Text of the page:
[Vision2020] Say What? Discrimination

jeanlivingston jeanlivingston at turbonet.com
Tue Sep 18 02:40:02 PDT 2007

The answer to your question, Tom, is "yes, it does."  If someone has
more than the allowed number of unrelated people living together under
the ordinance that was passed Monday night, that household can seek a
C.U.P. to obtain approval for the extra renters.

And I would suggest to the alleged protecters of "property rights" who
opposed this ordinance, the Greater Moscow Alliance among them, that
the ordinance does exactly that, by protecting the property rights of
the neighbors to these "boarding houses" in low density residential
neighborhoods that were not experiencing the low density uses to which
they were entitled under the code -- due to commercial, high density,
apartment/boarding house-style uses that were foisted on the
neighborhood by those bringing in numerous renters.  


There is a pattern developing in the issues to which the GMA takes an
interest:  the defense of property rights for a few,often at the
expense of the property rights of the many, and all too frequently at
the expense of our quality of life.  The property rights
advocates at the GMA that opposed this ordinance also failed to
oppose both Proposition 2 and the Naylor Farms conditional use permit
application last fall, while they opposed any regulation of big box
stores in the large retail store ordinance (which imposed reasonable
regulations on parking lot size, screening and lanscaping, sign
size, and other similar regulations on big boxes).   The GMA
property rights zealots fail to recognize that we passed a zoning
code in this town that reasonably and constitutionally regulates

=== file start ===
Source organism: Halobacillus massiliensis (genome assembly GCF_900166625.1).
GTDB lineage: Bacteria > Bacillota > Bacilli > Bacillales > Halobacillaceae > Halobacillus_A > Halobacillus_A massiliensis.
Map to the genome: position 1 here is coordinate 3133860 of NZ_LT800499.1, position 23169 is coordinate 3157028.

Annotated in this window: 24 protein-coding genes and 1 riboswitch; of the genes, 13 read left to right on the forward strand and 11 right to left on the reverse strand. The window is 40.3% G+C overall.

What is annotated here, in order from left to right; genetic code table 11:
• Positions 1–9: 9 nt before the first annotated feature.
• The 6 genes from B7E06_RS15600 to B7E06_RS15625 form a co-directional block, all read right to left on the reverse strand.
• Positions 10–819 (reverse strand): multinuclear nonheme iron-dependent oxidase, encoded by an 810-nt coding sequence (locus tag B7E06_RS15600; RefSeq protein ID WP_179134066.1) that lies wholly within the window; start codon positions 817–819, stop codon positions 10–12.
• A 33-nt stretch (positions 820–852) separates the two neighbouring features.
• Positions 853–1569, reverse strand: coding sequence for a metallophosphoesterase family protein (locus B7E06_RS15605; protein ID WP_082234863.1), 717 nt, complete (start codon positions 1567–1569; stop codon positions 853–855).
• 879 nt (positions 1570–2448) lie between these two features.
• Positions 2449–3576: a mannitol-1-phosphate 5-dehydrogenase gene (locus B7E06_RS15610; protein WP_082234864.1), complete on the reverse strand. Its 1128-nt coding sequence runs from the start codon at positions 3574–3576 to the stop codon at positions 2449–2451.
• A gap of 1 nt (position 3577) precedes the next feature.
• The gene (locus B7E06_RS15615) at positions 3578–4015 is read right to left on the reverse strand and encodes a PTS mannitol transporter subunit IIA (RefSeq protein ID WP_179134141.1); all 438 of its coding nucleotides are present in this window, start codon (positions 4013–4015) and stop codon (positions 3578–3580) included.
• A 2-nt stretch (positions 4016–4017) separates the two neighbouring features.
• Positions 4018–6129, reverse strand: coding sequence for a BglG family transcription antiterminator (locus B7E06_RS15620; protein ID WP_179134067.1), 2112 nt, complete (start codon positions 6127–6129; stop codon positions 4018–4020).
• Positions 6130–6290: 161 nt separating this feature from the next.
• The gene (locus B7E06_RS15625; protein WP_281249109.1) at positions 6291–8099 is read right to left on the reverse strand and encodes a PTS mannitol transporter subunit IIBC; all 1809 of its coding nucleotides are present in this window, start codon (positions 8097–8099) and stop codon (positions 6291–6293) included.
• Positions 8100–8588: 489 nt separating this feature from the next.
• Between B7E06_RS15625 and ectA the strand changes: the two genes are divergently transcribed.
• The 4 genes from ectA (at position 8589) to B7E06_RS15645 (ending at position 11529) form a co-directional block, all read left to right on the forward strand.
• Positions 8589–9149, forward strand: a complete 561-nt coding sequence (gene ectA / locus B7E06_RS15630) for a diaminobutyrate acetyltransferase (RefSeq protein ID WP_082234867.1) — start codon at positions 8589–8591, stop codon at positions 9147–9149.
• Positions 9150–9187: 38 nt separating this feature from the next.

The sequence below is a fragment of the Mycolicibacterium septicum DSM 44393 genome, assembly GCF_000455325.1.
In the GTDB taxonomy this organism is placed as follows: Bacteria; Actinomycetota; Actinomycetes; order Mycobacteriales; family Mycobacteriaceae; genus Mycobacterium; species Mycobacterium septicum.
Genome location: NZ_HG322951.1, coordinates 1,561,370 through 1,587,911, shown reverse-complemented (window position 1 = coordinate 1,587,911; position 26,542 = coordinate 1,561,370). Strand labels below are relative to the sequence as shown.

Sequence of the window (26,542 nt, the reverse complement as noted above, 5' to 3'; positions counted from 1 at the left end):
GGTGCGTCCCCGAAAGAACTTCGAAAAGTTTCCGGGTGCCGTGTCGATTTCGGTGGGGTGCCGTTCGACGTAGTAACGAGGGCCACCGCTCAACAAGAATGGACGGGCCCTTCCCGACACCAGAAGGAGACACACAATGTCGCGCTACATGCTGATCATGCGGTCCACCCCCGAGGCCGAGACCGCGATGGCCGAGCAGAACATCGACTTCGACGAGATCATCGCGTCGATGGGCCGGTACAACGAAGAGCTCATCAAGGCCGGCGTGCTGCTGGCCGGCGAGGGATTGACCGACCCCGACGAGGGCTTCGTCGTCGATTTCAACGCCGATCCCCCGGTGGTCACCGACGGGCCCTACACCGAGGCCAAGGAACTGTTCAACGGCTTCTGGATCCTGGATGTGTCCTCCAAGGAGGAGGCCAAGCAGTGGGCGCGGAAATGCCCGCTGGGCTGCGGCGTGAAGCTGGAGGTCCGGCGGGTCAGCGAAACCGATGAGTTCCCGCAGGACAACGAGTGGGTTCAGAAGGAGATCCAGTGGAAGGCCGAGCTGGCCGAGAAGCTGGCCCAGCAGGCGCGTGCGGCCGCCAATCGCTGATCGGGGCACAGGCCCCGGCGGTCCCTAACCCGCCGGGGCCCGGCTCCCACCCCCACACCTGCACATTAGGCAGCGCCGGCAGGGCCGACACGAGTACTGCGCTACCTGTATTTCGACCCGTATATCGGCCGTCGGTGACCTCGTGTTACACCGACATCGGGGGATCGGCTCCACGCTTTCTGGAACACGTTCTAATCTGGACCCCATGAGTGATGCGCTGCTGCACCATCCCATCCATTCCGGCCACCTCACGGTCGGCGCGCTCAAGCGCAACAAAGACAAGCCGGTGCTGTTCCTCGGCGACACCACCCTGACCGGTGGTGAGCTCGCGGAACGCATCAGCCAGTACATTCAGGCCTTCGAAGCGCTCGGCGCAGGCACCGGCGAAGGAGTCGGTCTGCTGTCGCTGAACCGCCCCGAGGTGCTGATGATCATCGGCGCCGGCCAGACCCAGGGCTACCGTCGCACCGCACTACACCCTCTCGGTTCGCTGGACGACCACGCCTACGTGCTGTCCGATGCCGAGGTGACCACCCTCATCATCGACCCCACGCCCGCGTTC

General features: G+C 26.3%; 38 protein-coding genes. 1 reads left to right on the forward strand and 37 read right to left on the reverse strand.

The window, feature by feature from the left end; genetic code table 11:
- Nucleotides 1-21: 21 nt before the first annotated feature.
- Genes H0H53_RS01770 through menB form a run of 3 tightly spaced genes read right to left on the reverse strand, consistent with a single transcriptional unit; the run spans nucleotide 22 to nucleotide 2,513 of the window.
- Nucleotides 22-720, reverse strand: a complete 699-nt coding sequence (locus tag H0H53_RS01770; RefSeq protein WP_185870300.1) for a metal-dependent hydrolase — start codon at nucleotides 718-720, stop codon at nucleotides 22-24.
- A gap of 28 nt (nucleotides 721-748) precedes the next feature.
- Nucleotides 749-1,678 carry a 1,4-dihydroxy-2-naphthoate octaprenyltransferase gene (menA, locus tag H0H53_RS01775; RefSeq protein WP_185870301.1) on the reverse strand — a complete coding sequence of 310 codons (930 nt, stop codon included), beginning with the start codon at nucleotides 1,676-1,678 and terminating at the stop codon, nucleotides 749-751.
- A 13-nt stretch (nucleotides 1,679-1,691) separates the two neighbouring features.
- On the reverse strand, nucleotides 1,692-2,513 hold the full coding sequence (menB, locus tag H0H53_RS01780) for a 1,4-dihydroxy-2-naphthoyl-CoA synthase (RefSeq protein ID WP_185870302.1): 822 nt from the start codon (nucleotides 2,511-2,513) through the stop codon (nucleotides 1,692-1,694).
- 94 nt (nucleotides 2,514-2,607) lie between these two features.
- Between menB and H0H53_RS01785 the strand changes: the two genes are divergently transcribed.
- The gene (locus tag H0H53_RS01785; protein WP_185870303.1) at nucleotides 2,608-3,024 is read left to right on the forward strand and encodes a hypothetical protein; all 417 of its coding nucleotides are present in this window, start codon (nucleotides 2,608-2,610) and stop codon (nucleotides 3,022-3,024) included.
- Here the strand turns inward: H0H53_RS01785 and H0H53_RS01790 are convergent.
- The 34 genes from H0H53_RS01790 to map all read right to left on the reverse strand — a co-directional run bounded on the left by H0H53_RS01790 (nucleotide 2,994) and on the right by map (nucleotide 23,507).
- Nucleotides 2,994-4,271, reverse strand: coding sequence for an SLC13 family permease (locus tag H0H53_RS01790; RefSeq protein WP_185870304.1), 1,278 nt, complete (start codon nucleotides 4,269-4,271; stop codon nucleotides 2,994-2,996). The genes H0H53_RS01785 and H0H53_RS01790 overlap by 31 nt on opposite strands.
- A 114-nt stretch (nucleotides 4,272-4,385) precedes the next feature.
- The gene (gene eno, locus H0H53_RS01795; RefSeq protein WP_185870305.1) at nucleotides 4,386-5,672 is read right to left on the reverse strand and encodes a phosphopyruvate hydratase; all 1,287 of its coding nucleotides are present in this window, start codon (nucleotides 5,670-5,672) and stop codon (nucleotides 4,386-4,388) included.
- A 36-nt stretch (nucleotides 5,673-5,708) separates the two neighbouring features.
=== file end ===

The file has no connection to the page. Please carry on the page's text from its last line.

property rights in part to prevent neighbors from ruining the value
and enjoyment of adjoining parcels through unfettered infringing uses
that spill over onto the property of others.  


The zoning code gives all of us the benefit of predictability; in
enacting the zoning code we surrendered the abilityto use property in
a particular zoning category for certain uses that are not allowed,
in return for the security of knowing that our neighbors could not use
their adjoining property in the same zone for those same disallowed
uses.  When people push the limits of reason, straining credulity in
asserting that the code does not distinguish  low density,
single-family residences from a commercial boarding house with a
single family plus numbers of additional renters,
restoration/clarification of the zoning code's intent and purpose was
entirely appropriate.  By passing a definition of a family that
addresses the number of unrelated people who may live in a single
family residence without obtaining a conditional use permit, sanity
returned to our neighborhoods and the quality of life in those
neighborhoods was preserved and enhanced.  


I commend the four votes for the ordinance, Pall, Ament, Lamar and
Craine.  Hopefully, in time both Weber and Lambertwill reconsider